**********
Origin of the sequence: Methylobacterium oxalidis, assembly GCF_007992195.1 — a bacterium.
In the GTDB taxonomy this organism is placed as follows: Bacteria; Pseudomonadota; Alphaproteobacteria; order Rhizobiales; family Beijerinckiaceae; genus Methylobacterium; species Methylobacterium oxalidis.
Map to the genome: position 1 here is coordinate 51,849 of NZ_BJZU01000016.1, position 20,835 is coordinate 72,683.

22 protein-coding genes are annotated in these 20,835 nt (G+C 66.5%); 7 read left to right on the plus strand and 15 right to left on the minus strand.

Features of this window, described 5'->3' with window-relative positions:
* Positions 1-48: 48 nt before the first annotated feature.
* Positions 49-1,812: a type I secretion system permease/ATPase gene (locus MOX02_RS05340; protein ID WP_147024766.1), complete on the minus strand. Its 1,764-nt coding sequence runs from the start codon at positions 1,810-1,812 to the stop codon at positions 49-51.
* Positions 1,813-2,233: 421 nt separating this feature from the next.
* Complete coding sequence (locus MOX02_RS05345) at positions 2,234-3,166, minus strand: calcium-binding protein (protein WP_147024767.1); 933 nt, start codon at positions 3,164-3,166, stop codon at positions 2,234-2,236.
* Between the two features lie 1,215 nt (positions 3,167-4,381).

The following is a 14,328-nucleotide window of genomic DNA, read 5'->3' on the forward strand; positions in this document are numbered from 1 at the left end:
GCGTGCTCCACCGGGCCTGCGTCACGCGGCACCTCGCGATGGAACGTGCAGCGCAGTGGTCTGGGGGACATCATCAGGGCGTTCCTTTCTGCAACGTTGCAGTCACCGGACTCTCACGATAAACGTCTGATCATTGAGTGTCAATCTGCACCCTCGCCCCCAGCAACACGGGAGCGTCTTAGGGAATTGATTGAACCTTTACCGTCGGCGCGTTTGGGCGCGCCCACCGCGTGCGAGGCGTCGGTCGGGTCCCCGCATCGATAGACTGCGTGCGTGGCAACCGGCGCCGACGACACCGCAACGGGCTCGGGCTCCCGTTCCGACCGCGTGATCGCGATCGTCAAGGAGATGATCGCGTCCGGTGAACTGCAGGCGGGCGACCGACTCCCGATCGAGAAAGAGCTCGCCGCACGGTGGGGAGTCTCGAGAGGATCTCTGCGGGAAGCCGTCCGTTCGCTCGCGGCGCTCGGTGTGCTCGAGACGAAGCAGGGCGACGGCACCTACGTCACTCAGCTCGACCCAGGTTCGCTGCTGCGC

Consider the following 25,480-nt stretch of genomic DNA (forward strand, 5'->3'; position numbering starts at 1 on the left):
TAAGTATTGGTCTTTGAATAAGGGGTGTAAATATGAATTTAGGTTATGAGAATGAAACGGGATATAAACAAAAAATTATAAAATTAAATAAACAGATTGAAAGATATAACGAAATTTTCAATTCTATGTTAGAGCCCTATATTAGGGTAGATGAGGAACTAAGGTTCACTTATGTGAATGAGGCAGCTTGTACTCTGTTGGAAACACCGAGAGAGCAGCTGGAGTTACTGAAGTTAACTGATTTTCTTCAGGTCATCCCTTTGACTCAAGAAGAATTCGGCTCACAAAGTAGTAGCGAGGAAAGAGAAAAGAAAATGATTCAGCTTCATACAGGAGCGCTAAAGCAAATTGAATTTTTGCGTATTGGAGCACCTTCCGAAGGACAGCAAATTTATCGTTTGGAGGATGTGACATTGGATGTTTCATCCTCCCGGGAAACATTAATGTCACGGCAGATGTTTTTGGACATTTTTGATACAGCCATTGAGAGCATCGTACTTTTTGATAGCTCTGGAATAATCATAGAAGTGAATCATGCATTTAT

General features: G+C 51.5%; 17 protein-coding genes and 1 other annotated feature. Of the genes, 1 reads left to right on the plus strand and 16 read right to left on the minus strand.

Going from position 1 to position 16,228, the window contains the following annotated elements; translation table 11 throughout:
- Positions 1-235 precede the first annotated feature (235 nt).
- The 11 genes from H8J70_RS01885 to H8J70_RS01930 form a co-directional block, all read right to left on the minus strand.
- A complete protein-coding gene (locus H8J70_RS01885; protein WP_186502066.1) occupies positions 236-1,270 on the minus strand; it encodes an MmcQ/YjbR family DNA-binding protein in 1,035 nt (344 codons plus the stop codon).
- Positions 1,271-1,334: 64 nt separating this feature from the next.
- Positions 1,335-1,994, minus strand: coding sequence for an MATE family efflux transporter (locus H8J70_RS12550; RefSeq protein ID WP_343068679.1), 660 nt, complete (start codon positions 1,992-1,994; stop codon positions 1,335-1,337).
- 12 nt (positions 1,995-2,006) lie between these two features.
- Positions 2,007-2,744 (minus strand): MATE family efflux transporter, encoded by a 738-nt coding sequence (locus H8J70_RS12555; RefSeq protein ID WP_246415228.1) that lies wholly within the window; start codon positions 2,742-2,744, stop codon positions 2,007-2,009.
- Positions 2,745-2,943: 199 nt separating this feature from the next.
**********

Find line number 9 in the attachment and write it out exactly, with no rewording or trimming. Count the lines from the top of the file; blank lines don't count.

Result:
* Complete coding sequence (locus MOX02_RS05345) at positions 2,234-3,166, minus strand: calcium-binding protein (protein WP_147024767.1); 933 nt, start codon at positions 3,164-3,166, stop codon at positions 2,234-2,236.